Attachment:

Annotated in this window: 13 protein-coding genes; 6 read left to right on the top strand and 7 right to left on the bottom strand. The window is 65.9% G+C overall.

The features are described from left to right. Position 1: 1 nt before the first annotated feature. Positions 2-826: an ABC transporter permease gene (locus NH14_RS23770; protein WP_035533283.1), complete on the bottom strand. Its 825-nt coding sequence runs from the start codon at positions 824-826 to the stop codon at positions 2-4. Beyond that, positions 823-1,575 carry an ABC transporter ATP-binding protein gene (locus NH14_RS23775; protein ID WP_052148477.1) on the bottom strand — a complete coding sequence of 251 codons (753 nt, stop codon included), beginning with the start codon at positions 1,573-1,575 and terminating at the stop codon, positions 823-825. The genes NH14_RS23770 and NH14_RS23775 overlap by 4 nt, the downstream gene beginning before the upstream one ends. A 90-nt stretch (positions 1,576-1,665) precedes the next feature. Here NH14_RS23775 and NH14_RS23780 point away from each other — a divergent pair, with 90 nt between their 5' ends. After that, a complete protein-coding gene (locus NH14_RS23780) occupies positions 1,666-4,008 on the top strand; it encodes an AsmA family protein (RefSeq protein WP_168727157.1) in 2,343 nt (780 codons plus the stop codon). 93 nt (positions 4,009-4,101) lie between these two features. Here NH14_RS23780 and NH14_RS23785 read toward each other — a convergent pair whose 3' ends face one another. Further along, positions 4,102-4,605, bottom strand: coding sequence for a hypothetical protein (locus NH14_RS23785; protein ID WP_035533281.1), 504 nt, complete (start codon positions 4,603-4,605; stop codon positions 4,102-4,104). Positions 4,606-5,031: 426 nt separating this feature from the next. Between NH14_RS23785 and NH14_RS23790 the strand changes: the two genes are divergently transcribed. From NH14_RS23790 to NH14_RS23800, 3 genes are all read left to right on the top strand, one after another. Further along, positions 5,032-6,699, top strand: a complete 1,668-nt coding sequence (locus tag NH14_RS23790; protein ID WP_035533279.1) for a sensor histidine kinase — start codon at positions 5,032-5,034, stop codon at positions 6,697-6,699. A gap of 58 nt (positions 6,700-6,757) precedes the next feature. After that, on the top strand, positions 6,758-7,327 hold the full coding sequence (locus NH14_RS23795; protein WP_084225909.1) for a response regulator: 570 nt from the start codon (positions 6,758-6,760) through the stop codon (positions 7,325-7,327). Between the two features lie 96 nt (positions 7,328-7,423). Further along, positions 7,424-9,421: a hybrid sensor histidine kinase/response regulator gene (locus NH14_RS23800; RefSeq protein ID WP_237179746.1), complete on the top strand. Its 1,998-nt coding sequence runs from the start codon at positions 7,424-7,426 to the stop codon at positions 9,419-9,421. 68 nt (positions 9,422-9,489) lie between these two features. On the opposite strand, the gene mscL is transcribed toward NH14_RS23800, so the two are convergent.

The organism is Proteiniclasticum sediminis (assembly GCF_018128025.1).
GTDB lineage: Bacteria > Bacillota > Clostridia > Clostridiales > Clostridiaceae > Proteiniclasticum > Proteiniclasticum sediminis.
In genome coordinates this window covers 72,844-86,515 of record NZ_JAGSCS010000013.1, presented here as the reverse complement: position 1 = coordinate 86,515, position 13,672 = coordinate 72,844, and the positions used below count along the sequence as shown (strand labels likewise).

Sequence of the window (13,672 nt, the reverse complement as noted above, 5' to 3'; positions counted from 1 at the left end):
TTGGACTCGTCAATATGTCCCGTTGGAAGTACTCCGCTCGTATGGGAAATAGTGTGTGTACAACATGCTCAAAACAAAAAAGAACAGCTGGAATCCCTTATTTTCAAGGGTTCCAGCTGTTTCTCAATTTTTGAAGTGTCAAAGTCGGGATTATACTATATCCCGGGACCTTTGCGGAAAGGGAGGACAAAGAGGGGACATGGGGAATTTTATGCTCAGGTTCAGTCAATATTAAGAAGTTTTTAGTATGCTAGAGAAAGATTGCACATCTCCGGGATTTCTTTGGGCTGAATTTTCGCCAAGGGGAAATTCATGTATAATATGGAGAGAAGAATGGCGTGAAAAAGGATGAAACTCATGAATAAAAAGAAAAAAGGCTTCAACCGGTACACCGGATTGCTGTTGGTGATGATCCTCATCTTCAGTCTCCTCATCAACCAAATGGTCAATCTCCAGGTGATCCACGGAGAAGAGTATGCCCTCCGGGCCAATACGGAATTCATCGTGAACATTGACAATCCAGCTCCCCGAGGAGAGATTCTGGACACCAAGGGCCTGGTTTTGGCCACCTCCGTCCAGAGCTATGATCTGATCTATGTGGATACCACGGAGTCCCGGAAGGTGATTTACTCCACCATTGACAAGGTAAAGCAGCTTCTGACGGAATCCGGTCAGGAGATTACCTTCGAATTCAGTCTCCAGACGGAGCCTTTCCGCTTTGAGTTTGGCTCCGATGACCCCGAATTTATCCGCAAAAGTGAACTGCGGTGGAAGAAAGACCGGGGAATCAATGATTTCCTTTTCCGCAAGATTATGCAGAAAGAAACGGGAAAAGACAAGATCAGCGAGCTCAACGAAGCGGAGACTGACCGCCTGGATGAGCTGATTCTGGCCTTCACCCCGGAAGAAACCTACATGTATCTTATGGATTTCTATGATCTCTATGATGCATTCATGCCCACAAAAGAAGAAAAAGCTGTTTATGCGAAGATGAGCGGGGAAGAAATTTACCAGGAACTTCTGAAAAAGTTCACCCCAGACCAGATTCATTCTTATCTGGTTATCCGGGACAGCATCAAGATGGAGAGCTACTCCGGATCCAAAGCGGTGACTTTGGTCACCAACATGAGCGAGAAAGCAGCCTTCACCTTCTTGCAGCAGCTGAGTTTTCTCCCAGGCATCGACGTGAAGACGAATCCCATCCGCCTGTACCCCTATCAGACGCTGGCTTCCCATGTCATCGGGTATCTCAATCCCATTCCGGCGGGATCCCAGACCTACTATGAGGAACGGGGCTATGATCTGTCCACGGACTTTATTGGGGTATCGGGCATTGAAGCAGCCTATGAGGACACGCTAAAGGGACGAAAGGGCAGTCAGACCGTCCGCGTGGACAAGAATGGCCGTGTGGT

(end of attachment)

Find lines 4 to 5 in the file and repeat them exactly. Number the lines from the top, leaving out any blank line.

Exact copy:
GTDB lineage: Bacteria > Bacillota > Clostridia > Clostridiales > Clostridiaceae > Proteiniclasticum > Proteiniclasticum sediminis.
In genome coordinates this window covers 72,844-86,515 of record NZ_JAGSCS010000013.1, presented here as the reverse complement: position 1 = coordinate 86,515, position 13,672 = coordinate 72,844, and the positions used below count along the sequence as shown (strand labels likewise).